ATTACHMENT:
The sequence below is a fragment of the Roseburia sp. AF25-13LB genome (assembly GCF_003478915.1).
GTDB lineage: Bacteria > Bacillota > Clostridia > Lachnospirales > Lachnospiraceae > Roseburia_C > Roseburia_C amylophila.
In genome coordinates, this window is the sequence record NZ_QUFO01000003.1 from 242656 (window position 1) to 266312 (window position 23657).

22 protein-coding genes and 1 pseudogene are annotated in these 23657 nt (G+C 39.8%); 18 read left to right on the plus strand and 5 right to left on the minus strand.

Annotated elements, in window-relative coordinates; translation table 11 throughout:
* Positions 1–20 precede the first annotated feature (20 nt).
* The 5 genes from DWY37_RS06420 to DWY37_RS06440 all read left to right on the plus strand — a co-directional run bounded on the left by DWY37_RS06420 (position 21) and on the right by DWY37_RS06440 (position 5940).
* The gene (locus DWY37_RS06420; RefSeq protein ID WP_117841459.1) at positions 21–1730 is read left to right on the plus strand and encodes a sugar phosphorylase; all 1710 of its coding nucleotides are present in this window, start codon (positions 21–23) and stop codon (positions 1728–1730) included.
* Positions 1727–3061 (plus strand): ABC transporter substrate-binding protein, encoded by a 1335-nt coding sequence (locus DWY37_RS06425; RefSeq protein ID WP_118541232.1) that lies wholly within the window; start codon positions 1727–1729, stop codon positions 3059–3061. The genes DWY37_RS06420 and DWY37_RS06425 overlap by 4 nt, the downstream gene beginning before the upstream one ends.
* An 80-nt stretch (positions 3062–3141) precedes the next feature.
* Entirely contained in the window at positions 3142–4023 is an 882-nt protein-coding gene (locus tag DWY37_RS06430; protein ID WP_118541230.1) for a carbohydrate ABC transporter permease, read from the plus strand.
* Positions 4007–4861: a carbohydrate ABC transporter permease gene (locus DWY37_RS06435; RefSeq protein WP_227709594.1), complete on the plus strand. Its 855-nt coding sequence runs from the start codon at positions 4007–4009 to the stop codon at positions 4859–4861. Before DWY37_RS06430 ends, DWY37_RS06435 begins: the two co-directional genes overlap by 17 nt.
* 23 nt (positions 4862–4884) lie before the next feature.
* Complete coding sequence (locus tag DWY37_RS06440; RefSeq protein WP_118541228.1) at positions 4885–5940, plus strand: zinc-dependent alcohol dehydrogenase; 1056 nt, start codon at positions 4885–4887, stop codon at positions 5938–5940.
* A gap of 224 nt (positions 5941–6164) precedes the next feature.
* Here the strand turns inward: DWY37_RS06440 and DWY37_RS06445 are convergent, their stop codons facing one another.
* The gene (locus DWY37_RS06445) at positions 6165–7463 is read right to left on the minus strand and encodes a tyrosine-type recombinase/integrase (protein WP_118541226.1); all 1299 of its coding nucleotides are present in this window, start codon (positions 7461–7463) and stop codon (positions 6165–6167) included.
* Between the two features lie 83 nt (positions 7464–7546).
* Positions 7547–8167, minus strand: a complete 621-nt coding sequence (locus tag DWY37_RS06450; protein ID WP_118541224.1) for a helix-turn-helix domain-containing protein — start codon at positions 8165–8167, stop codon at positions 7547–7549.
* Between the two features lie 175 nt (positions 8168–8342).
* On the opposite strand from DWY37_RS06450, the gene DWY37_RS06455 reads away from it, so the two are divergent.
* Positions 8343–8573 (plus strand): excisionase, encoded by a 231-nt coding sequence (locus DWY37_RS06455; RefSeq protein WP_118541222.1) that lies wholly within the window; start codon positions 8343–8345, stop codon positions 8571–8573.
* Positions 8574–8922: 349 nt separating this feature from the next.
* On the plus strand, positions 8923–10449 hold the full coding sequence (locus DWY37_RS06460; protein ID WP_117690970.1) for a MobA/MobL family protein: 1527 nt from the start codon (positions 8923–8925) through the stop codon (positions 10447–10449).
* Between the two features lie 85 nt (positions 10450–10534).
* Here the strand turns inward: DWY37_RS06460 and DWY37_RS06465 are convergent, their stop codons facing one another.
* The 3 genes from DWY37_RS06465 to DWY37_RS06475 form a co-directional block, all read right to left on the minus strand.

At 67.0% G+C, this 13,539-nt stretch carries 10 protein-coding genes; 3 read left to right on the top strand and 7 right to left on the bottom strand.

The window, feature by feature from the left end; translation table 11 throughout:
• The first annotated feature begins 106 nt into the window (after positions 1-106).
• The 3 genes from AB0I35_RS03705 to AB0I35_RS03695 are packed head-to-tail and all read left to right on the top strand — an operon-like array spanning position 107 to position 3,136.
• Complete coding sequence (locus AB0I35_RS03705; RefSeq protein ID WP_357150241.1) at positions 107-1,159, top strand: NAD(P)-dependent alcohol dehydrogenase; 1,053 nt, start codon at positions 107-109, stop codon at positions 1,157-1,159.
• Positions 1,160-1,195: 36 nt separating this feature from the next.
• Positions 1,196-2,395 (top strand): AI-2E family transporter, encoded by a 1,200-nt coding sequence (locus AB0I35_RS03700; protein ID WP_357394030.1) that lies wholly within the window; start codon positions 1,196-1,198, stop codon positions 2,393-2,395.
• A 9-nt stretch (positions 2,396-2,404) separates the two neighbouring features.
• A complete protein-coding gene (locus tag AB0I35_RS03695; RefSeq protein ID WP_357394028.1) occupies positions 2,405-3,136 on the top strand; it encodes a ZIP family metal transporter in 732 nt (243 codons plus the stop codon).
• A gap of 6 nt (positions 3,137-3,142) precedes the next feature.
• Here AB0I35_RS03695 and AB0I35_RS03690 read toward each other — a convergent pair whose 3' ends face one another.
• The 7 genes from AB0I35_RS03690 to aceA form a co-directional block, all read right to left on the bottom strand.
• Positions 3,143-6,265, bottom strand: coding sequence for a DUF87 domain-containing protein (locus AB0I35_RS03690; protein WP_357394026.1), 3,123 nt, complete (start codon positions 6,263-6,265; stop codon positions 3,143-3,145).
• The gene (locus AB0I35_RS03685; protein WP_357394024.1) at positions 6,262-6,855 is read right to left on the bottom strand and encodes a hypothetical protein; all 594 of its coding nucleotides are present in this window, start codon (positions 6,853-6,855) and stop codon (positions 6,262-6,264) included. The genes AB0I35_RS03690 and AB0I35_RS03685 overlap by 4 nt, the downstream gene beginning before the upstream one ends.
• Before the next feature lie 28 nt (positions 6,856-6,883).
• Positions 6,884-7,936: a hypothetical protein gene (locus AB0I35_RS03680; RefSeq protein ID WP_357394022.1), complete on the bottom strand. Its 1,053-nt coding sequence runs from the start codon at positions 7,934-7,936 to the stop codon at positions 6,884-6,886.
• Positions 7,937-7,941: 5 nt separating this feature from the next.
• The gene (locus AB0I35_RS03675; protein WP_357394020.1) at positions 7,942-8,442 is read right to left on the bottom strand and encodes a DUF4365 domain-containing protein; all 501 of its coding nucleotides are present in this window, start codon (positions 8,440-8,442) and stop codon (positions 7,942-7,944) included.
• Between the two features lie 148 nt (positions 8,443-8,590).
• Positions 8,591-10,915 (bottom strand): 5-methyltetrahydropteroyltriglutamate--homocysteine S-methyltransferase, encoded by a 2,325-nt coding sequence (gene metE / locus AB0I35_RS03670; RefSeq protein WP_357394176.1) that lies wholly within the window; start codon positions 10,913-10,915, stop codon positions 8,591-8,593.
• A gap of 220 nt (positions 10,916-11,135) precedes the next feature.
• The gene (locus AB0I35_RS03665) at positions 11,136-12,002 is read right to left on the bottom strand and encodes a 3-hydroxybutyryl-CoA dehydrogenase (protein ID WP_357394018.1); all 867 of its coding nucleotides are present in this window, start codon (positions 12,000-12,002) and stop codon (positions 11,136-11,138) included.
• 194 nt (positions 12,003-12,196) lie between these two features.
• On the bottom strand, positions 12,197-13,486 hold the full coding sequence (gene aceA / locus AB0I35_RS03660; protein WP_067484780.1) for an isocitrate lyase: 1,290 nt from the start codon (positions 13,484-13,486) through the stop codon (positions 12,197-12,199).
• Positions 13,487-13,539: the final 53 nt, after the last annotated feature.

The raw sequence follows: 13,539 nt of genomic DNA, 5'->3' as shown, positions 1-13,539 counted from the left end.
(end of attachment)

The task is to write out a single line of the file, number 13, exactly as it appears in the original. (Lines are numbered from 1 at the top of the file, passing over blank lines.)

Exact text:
* 23 nt (positions 4862–4884) lie before the next feature.